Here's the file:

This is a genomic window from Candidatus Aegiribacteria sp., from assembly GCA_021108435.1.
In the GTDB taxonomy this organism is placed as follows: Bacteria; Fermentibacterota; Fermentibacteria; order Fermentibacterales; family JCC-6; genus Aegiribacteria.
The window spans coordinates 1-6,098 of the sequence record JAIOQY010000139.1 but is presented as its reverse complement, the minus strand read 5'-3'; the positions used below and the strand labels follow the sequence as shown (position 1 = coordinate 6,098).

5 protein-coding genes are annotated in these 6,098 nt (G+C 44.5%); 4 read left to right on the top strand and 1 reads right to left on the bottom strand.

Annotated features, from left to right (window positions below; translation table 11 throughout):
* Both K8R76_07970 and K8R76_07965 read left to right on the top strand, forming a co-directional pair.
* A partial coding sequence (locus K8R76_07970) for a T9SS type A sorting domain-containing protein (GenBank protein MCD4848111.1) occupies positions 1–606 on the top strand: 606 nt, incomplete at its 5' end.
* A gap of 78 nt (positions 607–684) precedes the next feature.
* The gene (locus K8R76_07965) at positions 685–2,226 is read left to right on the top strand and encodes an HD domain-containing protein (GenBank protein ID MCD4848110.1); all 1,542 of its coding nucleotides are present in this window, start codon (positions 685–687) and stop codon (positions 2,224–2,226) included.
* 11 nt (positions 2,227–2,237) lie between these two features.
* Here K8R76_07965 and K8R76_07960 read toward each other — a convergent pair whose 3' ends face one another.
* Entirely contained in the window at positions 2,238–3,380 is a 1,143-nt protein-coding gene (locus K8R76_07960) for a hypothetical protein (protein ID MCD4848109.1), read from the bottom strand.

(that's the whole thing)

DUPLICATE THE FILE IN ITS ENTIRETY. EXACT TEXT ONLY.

This is a genomic window from Candidatus Aegiribacteria sp., from assembly GCA_021108435.1.
In the GTDB taxonomy this organism is placed as follows: Bacteria; Fermentibacterota; Fermentibacteria; order Fermentibacterales; family JCC-6; genus Aegiribacteria.
The window spans coordinates 1-6,098 of the sequence record JAIOQY010000139.1 but is presented as its reverse complement, the minus strand read 5'-3'; the positions used below and the strand labels follow the sequence as shown (position 1 = coordinate 6,098).

5 protein-coding genes are annotated in these 6,098 nt (G+C 44.5%); 4 read left to right on the top strand and 1 reads right to left on the bottom strand.

Annotated features, from left to right (window positions below; translation table 11 throughout):
* Both K8R76_07970 and K8R76_07965 read left to right on the top strand, forming a co-directional pair.
* A partial coding sequence (locus K8R76_07970) for a T9SS type A sorting domain-containing protein (GenBank protein MCD4848111.1) occupies positions 1–606 on the top strand: 606 nt, incomplete at its 5' end.
* A gap of 78 nt (positions 607–684) precedes the next feature.
* The gene (locus K8R76_07965) at positions 685–2,226 is read left to right on the top strand and encodes an HD domain-containing protein (GenBank protein ID MCD4848110.1); all 1,542 of its coding nucleotides are present in this window, start codon (positions 685–687) and stop codon (positions 2,224–2,226) included.
* 11 nt (positions 2,227–2,237) lie between these two features.
* Here K8R76_07965 and K8R76_07960 read toward each other — a convergent pair whose 3' ends face one another.
* Entirely contained in the window at positions 2,238–3,380 is a 1,143-nt protein-coding gene (locus K8R76_07960) for a hypothetical protein (protein ID MCD4848109.1), read from the bottom strand.